How far can you see? The most distant object easily visible to the unaided eye is M31, the great Andromeda Galaxy some two million light-years away. Without a telescope, even this immense spiral galaxy appears as an unremarkable, faint, nebulous cloud in the constellation Andromeda. But a bright yellow nucleus, dark winding dustlanes, gorgeous blue spiral arms and star clusters are recorded in this stunning telescopic digital mosaic of the nearby island universe. While even casual skygazers are now inspired by the knowledge that there are many distant galaxies like M31, astronomers seriously debated this fundamental concept only 80 years ago. Were these "spiral nebulae" simply outlying components of our own Milky Way Galaxy or were they instead "island universes" -- distant systems of stars comparable to the Milky Way itself? This question was central to the famous Shapley-Curtis debate of 1920, which was later resolved by observations of M31 in favor of Andromeda, island universe.

X-Ray Moon and X-Ray Star

An x-ray star winks out behind the Moon in these before (left) and after views of a lunar occultation of the galactic x-ray source designated GX5-1. The false color images were made using data from the ROSAT (ROentgen SATellite), orbiting observatory. They show high energy x-rays in yellow (mostly from GX5-1), and lower energy x-rays in red (the Moon reflecting x-rays from the Su

White Dwarf Stars Cool

Diminutive by stellar standards, white dwarf stars are also intensely hot ... but they are cooling. No longer do their interior nuclear fires burn, so they will continue to cool until they fade away. This Hubble Space Telescope image covers a small region near the center of a globular cluster known as M4. Here, researchers have discovered a large concentration of white dwarf stars (circled above). This was expected - low mass stars, including the Sun, are believed to evolve to the white dwarf stage. Studying how these stars cool could lead to a better understanding of their ages, of the age of their parent globular cluster, and even the age of our universe.

Antarctic Ozone Hole Widens

It's back, and it's bigger than ever. The ozone hole that has been a cause of concern in recent years has again reformed over Earth's South Pole. The seasonal recurrence of the ozone hole was expected, although the size of the hole has never been so large this early in the season. Ozone is important because it shields us from damaging ultraviolet sunlight. Ozone is vulnerable, though, to CFCs and halons being released into the atmosphere. The ozone hole's large size is probably related to unusually low temperatures, allowing CFC byproducts like chlorine to react with atmospheric ozone molecules with greater efficiency. In the above false-color picture taken earlier this month, low ozone levels are shown in red and grey.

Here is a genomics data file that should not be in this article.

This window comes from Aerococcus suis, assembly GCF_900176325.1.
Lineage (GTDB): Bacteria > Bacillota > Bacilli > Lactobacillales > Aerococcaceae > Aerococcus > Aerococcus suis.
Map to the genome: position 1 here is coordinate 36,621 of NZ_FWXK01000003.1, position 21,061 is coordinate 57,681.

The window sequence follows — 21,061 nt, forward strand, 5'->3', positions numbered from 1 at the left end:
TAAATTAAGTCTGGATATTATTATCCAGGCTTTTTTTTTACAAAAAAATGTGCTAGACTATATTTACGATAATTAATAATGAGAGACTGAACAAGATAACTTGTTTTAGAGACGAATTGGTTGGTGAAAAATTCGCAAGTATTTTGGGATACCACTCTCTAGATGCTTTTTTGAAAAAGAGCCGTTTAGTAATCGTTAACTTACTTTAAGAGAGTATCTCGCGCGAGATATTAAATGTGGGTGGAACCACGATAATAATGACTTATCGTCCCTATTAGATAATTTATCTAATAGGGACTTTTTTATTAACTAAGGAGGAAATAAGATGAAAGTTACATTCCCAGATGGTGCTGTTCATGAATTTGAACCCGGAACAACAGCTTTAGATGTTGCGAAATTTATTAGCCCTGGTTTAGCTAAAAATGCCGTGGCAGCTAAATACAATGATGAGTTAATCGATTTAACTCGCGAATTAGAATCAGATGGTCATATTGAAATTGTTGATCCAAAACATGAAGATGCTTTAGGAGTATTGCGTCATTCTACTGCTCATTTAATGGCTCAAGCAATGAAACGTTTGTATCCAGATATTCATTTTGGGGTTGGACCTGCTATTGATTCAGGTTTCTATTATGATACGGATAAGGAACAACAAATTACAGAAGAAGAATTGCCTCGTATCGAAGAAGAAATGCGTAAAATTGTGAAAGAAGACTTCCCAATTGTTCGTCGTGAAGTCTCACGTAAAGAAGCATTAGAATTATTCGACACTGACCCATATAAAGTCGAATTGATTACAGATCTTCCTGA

Slightly Above Mars Pathfinder

If you could have hovered above the Pathfinder mission to Mars in 1997, this is what you might have seen. Directly below you is the control tower of Sagan Memorial Station. Three dark solar arrays extend out to collect valuable energy, surrounded by light-colored deflated airbags that protected Pathfinder's instruments from directly colliding with the rocky Martian surface. The left solar panel has ramps down which Pathfinder's rolling robot Sojourner started its adventure to nearby rocks. Sojourner itself is visible inspecting a rock nicknamed Yogi at 11 o'clock. Rocks cover the Martian surface, with Twin Peaks visible on the horizon at 9 0'clock. The distant sky is mostly orange. This image is a recently released digital combination of panoramic pictures taken by Pathfinder on Mars and a picture of a Lander scale model back on Earth. The Mars Pathfinder Mission was able to collect data for three months, sending back information that has indicated a wet distant past for Mars.

Comet LINEAR: Fade To Black

Only last month the stage was set for Comet LINEAR (C/1999S4 LINEAR) to become the first "naked-eye" comet of Y2K. It didn't fill that role, of course, but it did turn in a very dramatic performance. Closely followed by astronomer Mark Kidger and colleagues with the Isaac Newton Group telescopes (La Palma, Canary Islands), comet LINEAR's nucleus apparently fragmented extensively on the night of July 25th. A faint fluorescent cloud fading against a background of stars is all that is still visible in this August 21st telescopic view from Loomberah, NSW Australia. Why did comet LINEAR break up? Comets are conglomerates of ice and rock. A very plausible scenario is that a substantial fraction of LINEAR's icy component was evaporated, leaving too little to hold the rocky material together. In any event, no bright telltale condensations remain. So, following its first tour through the inner Solar System, an encore from comet LINEAR seems unlikely!

M82's Middle Mass Black Hole

Black holes are probably the most bizarre creatures in the modern astronomical zoo. And after years of pondering black holes as either stellar mass objects seen in binary star systems or enormous supermassive black holes at the centers of galaxies, astronomers now have strong evidence for another exotic species -- middle mass black holes. The leading candidate for the ultradense middle ground is indicated in this false-color detail of a sharp x-ray picture from the space-based Chandra Observatory. A close-up of x-ray sources near the center of starburst galaxy M82, the cropped Chandra image spans about 4,000 light-years. M82 itself is around 11 million light-years distant. The arrowed source has recently been convincingly demonstrated to exhibit x-ray characteristics of an object whose gravitational field holds more than 500 times the mass of the sun within a volume the size of the moon! Astronomers also note that unlike the supermassive variety which are thought to lie at the centers of galaxies, this middle mass black hole is about 600 light-years from the center of M82. Theories for the formation of a middle mass black hole include the collapse of a "hyperstar" formed by the coalescence of many normal stars, or the direct merger of stellar mass black holes.